From an editorial in the (Lenoir) News-Topic:
The leaders of the General Assembly like to brag that they have cut taxes. What they hope you won’t notice is that over the past few years they have gradually ramped up the pressure on local governments to raise property taxes.
The legislature had barely convened last month before it rammed through a measure to eliminate business privilege license taxes, an entirely local tax with no effect on the state budget, potentially costing municipalities $62 million a year once the law takes effect in 2015.
Last week we learned that officials from N.C. counties gathered in Raleigh to ask legislators to please stop sucking up ever-larger portions of lottery revenue. When the lottery was first created, a state law mandated that 40 percent of its proceeds be sent to counties for school construction, and as recently as fiscal 2009-10 that amount was being distributed. But every year since then, counties have received less – down to 20.7 percent in the current fiscal year, according to the N.C. Association of County Commissioners and a press release from Caldwell County.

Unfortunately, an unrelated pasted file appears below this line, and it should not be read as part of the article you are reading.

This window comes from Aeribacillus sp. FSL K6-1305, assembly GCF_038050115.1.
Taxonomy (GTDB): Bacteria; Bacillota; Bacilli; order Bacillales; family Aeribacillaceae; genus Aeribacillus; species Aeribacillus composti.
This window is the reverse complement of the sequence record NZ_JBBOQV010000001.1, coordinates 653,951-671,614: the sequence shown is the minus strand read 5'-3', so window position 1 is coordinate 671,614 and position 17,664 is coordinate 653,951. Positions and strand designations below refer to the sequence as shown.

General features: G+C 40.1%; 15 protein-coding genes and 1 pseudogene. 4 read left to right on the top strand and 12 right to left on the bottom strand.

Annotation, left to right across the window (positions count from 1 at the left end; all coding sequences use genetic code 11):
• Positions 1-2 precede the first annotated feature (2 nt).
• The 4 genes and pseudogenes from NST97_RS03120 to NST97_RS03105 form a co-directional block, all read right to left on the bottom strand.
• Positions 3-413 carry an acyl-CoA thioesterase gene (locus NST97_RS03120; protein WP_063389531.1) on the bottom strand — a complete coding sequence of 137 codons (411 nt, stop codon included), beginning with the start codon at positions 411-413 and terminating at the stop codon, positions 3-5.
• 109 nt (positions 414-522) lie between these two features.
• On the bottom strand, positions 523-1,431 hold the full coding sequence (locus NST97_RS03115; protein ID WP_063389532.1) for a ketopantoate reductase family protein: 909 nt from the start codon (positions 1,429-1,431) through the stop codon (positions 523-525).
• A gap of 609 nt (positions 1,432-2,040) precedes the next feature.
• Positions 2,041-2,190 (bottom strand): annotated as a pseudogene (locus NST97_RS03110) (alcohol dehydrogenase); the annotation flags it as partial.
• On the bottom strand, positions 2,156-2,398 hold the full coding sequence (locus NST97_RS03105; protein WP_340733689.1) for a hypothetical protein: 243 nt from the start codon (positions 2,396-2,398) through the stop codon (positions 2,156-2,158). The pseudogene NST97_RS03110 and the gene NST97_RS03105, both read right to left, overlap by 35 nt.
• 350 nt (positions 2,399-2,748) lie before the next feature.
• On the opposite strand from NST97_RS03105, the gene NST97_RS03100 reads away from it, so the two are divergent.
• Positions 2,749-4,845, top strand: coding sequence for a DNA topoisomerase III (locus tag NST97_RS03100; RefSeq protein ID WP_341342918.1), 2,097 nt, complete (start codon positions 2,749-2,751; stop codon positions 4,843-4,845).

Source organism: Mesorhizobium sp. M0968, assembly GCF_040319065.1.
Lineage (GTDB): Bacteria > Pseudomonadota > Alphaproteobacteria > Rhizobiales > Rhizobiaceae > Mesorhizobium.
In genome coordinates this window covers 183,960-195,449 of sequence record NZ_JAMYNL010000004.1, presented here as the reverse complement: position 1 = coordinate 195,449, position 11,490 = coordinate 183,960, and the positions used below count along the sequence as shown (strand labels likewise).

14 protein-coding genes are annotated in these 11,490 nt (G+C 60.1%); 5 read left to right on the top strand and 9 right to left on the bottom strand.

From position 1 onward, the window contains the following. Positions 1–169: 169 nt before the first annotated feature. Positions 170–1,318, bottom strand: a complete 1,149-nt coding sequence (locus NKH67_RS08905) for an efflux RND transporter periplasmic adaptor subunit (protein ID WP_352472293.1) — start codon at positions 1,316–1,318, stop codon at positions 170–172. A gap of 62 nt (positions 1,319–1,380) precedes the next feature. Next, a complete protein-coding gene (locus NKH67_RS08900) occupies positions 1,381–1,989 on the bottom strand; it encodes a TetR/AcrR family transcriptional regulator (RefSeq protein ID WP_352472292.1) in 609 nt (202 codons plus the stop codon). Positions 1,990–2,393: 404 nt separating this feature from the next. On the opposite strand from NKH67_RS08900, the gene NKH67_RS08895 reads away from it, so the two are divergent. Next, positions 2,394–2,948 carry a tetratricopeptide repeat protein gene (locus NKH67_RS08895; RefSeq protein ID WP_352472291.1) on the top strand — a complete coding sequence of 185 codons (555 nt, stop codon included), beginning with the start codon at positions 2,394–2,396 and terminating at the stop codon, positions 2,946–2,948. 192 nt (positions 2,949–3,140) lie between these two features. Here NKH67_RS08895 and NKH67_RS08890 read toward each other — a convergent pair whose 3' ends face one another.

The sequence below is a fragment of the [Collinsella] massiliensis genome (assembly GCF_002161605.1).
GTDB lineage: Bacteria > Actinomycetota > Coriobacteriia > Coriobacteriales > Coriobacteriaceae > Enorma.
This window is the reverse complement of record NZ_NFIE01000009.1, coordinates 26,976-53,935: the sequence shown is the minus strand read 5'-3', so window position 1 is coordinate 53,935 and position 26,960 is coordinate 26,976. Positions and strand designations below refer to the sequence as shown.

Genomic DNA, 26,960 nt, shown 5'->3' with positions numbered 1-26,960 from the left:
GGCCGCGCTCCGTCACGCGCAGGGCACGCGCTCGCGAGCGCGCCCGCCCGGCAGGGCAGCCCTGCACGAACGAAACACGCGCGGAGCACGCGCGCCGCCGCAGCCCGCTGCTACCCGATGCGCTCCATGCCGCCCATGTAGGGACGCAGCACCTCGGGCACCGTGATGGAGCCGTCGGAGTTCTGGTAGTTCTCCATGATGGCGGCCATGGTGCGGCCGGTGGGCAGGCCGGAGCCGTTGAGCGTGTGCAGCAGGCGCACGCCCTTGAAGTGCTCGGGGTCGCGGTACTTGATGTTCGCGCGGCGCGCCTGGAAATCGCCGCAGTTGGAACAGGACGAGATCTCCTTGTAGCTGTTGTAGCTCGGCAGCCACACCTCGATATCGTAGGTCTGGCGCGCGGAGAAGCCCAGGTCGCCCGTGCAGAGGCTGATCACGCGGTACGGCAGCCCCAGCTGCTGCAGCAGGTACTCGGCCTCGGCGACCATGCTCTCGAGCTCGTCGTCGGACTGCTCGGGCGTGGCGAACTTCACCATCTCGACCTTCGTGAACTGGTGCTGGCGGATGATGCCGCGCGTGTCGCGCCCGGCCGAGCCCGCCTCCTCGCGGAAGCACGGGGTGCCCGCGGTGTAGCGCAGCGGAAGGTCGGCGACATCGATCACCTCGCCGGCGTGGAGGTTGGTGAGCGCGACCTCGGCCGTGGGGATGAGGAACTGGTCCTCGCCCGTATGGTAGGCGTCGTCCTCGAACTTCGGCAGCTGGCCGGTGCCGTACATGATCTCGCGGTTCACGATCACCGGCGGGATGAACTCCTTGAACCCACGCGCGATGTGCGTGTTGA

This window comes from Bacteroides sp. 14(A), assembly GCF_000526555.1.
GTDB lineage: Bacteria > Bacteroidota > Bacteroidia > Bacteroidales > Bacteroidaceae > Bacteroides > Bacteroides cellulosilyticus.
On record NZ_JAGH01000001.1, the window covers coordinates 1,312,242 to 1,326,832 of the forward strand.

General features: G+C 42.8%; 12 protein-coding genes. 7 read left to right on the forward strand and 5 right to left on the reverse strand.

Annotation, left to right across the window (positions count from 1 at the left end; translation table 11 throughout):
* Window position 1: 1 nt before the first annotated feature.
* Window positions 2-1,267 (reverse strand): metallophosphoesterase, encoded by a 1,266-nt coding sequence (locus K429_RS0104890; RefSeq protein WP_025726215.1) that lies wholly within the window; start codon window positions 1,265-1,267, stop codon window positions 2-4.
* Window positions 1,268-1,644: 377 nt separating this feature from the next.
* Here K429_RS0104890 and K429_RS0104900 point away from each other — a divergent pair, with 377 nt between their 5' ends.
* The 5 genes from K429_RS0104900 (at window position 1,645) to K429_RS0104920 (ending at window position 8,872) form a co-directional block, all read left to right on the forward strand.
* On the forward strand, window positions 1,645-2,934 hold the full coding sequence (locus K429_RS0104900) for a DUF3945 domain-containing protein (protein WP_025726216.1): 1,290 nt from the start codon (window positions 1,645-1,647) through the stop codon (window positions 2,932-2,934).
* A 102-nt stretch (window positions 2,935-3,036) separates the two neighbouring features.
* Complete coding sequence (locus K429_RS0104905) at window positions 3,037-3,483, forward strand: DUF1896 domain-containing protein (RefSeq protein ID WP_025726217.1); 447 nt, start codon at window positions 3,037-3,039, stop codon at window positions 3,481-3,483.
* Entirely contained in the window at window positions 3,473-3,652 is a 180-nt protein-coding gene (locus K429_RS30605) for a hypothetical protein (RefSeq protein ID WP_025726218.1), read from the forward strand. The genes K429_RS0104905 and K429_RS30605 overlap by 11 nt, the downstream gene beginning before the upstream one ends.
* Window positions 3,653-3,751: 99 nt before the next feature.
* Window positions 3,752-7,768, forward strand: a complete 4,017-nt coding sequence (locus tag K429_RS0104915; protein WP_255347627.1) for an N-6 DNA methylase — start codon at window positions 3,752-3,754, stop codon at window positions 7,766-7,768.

And, of course, last year legislators did away with the law mandating the amount of lottery money that should be sent to schools.
Additionally, the state Senate has proposed eliminating state funding for teacher assistants in second and third grades, which Senate leaders say local officials could “choose” to keep funding with local money – you know, that money from the magic pot that keeps on giving.
All of these changes are going to hit you where it hurts. Either the services of your local governments and schools are going to have to be cut, or your property taxes are going to have to be raised. That appears to be what state legislators want. Do you?
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